One is on more solid ground in being suspicious of such figures given their distinct anti-democratic credentials. Such gatherings tend to be hostile to the demos, preferring to lecture and guide it rather than heed it. Bilderberg affirmed that inexorable move against popular will in favour of the closed club and controlling cartel. “There are powerful corporate groups, above government, manipulating things,” asserts the much maligned Alex Jones, whose tendency to conspiracy should not detract from a statement of the obvious. These are gatherings designed to keep the broader populace at arms-length, and more.
The ideas and policies discussed are bound to be self-serving ones friendly to the interests of finance and indifferent to the welfare of the commonwealth. A Bilderberg report, describing the Bürgenstock Conference in 1960, saw the gatherings as ones “where arguments not always used in public debate can be put forth.” As Joseph Stiglitz summarises from The Price of Inequality,
“Those at the top have learned how to suck the money out of the rest in ways that the rest are hardly aware of. That is their true innovation. Policy shapes the market, but politics has been hijacked by a financial elite that has feathered its own nest.”
A nice distillation of Bilderbergism, indeed.
Gauging the influence of the Bilderberg Group in an empirical sense is not a simple matter, though WikiLeaks has suggested that “its influence on postwar history arguable eclipses that of the G8 conference.” An overview of the group, published in August 1956 by Dr. Jósef H. Retinger, Polish co-founder and secretary of the gathering, furnishes us with a simple rationale: selling the US brand to sceptical Europeans and nullifying “anxiety”. Meetings “unofficial and private” would be convened involving “influential and reliable people who carried the respect of those working in the field of national and international affairs”.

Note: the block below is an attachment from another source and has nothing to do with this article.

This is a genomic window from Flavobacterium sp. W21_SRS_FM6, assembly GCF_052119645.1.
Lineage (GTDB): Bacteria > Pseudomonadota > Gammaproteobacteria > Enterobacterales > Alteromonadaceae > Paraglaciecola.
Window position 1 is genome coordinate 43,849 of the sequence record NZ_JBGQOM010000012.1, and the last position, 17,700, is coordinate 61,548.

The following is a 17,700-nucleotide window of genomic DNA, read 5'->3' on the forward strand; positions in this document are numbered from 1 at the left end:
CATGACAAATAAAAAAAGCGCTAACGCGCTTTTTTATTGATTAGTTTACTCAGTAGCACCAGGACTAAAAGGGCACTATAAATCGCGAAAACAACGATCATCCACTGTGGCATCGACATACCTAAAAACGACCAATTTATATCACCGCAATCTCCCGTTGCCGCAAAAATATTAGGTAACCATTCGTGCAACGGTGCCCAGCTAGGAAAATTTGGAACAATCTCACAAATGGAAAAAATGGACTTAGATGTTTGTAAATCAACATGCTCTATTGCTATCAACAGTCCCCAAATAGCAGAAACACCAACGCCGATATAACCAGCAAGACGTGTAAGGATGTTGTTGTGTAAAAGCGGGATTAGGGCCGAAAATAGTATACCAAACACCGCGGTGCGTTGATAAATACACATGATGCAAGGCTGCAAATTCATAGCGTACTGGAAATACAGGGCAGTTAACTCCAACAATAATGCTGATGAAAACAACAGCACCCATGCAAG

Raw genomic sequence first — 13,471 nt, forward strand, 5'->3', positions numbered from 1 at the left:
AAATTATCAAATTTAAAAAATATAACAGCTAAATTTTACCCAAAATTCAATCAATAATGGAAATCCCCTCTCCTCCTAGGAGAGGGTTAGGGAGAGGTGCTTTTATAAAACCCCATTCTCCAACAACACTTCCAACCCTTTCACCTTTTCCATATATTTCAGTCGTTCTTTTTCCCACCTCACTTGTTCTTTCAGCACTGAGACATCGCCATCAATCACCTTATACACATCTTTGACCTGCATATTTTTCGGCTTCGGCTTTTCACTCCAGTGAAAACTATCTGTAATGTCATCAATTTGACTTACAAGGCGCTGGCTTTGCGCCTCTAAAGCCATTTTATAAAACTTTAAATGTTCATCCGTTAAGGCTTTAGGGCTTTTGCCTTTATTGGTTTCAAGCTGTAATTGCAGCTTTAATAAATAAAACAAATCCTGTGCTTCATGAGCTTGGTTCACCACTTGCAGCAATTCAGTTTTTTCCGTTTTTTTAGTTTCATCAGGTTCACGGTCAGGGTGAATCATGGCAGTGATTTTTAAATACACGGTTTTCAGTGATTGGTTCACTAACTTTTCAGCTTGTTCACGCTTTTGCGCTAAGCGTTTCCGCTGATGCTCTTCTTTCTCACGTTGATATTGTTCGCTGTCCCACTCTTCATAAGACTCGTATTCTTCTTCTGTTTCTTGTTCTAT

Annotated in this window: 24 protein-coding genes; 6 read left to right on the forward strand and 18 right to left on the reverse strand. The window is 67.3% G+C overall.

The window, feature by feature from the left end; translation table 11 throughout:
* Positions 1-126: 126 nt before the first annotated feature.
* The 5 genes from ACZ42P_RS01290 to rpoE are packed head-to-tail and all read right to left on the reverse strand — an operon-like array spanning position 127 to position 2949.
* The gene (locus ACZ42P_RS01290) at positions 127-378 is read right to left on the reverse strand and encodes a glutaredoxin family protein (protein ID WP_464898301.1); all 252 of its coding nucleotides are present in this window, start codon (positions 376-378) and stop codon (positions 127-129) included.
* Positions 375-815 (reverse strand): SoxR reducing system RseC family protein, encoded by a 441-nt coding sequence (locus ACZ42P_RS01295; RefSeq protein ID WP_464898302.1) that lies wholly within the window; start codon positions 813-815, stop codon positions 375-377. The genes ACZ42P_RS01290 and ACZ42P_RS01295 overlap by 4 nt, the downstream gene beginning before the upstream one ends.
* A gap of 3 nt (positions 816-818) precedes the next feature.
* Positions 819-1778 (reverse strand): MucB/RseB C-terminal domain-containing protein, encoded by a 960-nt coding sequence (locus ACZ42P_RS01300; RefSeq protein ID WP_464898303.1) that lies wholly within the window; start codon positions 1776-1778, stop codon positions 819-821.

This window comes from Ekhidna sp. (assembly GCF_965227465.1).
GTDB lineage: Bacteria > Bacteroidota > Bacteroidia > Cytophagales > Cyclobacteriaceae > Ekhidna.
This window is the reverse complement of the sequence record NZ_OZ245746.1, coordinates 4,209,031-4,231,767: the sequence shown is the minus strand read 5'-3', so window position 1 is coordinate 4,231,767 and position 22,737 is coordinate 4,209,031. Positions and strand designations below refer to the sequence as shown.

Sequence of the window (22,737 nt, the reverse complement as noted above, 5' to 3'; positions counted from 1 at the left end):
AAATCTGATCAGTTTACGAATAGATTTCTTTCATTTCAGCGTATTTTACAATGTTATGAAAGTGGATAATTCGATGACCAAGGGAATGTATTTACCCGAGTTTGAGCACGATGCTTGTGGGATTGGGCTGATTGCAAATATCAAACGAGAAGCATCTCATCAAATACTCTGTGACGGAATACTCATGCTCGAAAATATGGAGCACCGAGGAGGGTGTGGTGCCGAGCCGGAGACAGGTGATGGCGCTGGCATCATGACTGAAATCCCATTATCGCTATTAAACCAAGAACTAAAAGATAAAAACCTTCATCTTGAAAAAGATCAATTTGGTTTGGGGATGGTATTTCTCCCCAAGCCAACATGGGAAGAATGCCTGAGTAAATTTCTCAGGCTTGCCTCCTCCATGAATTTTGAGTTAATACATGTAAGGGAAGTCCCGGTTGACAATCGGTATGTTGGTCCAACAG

Retinger also laid down the rationale for keeping meetings opaque and secret. Official international meetings, he reasoned, were troubled by those retinues of “experts and civil servants”. Frank discussion was limited for fear of indiscretions that might be seen as rubbing against the national interest. The core details of subjects would be avoided. And thirdly, if those attending “are not able to reach agreement on a certain point they shelve it in order to avoid giving the impression of disunity.”
A security guard is seen May 29 above the entrance of the Fairmont Le Montreux Palace hotel in the Swiss town of Montreux, which is set to host the annual Bilderberg Meeting.
Retinger was already floating ideas about Europe in May 1946 when, as secretary general of the Independent League for European Co-operation (ILEC), he pondered the virtues of federalism oiled by an elite cadre before an audience at Chatham House. He feared the loss of “big powers” on the continent, whose “inhabitants after all, represent the most valuable human element in the world.” (Never mind those of the dusky persuasion, long held in European bondage.) Soon after, he was wooed by US Ambassador W. Averell Harriman and invited to the United States, where his ideas found “unanimous approval… among financiers, businessmen and politicians.”
The list of approvers reads like a modern Bilderberg selection, an oligarchic who’s who, among them the banker Russell Leffingwell, senior partner in J. P. Morgan’s, Nelson and David Rockefeller, chair of General Motors Alfred Sloan, New York investment banker Kuhn Loeb and Charles Hook, President of the American Rolling Mills Company. (Unsurprisingly, Retinger would establish the Bilberberg Group with the likes of Paul Rijkens, President of the multinational giant Unilever, the unglamorous face of European capitalism.)
Retinger’s appraisals of sovereignty, to that end, are important in understanding the modern European Union, which continues to nurse those paradoxical tensions between actual representativeness and financial oligarchy. Never mind the reptilian issues: the EU, to a modest extent, is Bilderbergian, its vision made machinery, enabling a world to be made safe for multinationals while keeping popular sovereignty in check. Former US ambassador to West Germany, George McGhee, put it this way: “The Treaty of Rome [of 1957], which brought the Common Market into being, was nurtured at Bilderberg meetings.”
As of 2019, there are 195 countries in the world, all varying widely in terms of size, culture, prosperity and influence. Some allow wide access to foreign countries for their citizens, and some don’t.